According to the Ministry of Health, Uganda has an estimated 90,000 TB cases of which about 60% are co-infected with HIV/AIDS. The 2010 Global WHO Report ranked Uganda 16th among the 22 TB high burden countries.
Thus the World Tuberculosis (TB) day is today being held in Kyenjojo district under the theme: “Unite to End TB” to celebrate the reductions in numbers of TB patients in Uganda.
TB day is a worldwide event that aims to raise public awareness of tuberculosis and the efforts made to prevent and treat this disease.
During last year’s celebrations in northern Uganda, Kampala, Kalangala and Gulu districts were recognized for their outstanding performances, each in fighting TB but special recognition was accorded to Kalangala district for registering 100% success rate in fighting TB. Kampala and Gulu were rewarded for most improved zone in TB control and best TB case finding rates, respectively.
TB has classifications based on which part it is affecting or which treatment it is responsive to. The most common is pulmonary tuberculosis, which affects the lungs. It is responsible for more than 50% of all TB cases in Uganda and the rest of the world. Extra pulmonary TB is what affects other parts of the body except the lungs. There is also drug sensitive (ordinary) and drug resistant TB, both based on resistance.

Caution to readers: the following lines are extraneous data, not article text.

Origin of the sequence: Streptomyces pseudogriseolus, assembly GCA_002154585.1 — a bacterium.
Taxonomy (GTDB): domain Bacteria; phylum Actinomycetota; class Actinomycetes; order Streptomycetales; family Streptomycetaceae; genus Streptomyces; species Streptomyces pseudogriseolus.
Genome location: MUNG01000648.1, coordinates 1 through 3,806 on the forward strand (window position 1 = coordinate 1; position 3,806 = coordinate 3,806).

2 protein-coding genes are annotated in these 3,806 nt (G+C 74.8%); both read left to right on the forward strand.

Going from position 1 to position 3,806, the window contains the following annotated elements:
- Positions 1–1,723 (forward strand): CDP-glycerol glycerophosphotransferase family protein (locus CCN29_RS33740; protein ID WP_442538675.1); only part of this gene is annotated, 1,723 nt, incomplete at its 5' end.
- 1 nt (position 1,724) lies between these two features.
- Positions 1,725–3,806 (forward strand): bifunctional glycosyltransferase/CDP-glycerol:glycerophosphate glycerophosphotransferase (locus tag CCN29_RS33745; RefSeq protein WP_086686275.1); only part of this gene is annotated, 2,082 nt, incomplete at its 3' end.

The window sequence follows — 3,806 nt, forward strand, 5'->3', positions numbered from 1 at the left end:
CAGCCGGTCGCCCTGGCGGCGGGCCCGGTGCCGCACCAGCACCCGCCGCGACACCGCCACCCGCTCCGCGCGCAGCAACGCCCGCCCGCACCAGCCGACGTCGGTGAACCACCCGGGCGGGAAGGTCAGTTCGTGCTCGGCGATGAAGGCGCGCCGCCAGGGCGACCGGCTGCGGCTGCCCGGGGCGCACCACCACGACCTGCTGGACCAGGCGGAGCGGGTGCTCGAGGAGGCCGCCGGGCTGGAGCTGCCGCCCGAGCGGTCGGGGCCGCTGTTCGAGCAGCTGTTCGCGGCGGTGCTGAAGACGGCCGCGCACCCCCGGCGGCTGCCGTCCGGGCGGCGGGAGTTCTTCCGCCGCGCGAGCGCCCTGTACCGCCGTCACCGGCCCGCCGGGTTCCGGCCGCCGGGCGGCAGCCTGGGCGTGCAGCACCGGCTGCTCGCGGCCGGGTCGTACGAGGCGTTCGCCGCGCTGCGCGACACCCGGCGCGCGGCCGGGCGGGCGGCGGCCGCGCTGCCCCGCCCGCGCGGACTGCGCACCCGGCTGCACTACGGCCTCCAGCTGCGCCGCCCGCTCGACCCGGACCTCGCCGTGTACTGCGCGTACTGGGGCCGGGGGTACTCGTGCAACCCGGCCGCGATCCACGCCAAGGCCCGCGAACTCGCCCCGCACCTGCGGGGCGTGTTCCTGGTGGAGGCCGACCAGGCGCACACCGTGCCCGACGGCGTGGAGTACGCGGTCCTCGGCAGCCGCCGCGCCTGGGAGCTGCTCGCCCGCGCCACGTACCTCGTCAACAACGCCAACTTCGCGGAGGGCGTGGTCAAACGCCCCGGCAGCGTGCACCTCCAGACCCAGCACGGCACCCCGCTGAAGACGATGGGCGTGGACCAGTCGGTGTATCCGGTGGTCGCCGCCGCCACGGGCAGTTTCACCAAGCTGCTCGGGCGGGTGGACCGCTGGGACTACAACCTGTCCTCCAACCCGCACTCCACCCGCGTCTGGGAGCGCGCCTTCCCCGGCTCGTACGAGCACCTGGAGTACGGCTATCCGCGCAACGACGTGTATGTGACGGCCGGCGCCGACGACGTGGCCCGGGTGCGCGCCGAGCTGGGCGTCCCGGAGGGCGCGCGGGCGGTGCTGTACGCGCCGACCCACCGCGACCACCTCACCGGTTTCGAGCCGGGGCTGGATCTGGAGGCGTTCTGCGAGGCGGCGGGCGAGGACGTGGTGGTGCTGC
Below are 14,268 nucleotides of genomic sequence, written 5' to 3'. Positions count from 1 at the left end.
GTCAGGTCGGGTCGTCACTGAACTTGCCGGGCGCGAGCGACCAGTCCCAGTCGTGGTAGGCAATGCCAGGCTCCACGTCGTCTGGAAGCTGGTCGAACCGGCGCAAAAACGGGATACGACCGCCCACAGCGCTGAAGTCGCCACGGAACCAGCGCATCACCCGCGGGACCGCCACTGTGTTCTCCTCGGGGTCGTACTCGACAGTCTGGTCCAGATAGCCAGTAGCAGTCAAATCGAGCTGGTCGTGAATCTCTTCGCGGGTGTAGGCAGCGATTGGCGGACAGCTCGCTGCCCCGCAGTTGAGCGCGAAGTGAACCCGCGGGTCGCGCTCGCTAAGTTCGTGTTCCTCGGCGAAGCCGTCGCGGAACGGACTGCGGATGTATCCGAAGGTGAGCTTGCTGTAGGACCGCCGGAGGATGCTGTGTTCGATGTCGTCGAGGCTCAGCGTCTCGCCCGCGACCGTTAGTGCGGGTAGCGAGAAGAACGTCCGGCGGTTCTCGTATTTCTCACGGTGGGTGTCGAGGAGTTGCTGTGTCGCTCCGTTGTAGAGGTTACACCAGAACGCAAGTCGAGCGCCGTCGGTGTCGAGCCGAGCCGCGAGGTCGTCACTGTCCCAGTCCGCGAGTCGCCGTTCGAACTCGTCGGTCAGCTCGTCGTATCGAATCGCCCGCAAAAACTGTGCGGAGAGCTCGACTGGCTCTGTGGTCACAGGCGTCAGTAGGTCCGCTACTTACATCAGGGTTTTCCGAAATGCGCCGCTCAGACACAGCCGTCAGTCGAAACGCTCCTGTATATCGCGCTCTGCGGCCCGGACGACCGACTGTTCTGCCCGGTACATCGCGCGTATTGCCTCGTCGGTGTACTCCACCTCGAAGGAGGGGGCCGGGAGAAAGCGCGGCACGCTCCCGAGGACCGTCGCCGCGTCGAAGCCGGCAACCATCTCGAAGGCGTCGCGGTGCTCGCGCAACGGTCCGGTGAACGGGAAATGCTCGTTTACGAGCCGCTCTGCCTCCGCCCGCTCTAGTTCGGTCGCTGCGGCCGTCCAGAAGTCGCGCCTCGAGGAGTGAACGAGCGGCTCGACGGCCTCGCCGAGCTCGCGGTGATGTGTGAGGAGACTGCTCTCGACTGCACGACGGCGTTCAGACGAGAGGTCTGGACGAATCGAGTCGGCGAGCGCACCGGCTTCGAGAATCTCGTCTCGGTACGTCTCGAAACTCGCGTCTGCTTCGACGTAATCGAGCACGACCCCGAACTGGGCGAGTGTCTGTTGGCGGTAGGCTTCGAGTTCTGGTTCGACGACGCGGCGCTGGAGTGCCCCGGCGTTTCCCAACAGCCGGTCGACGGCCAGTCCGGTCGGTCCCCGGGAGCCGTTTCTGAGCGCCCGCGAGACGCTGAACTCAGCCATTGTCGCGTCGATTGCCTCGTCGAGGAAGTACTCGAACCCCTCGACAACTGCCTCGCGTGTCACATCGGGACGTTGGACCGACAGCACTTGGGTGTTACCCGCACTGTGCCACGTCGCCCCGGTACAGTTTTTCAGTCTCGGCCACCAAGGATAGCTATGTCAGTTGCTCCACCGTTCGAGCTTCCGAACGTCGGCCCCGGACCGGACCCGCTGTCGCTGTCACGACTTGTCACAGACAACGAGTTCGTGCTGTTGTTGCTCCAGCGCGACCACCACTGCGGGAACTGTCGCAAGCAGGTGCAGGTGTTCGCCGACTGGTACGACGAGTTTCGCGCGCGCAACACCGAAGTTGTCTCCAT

Tuberculosis is caused by bacteria that spread from person to person through microscopic droplets released into the air.
This can happen when someone with the untreated, active form of tuberculosis coughs, speaks, sneezes, spits, laughs or sings. Although tuberculosis is contagious, it is not easy to catch. You are much more likely to get tuberculosis from someone you live with or work with than from a stranger. Most people with active TB who have had appropriate drug treatment for at least two weeks are no longer contagious.
About one-third of the world’s population has latent TB. Tuberculosis is particularly difficult to diagnose in children.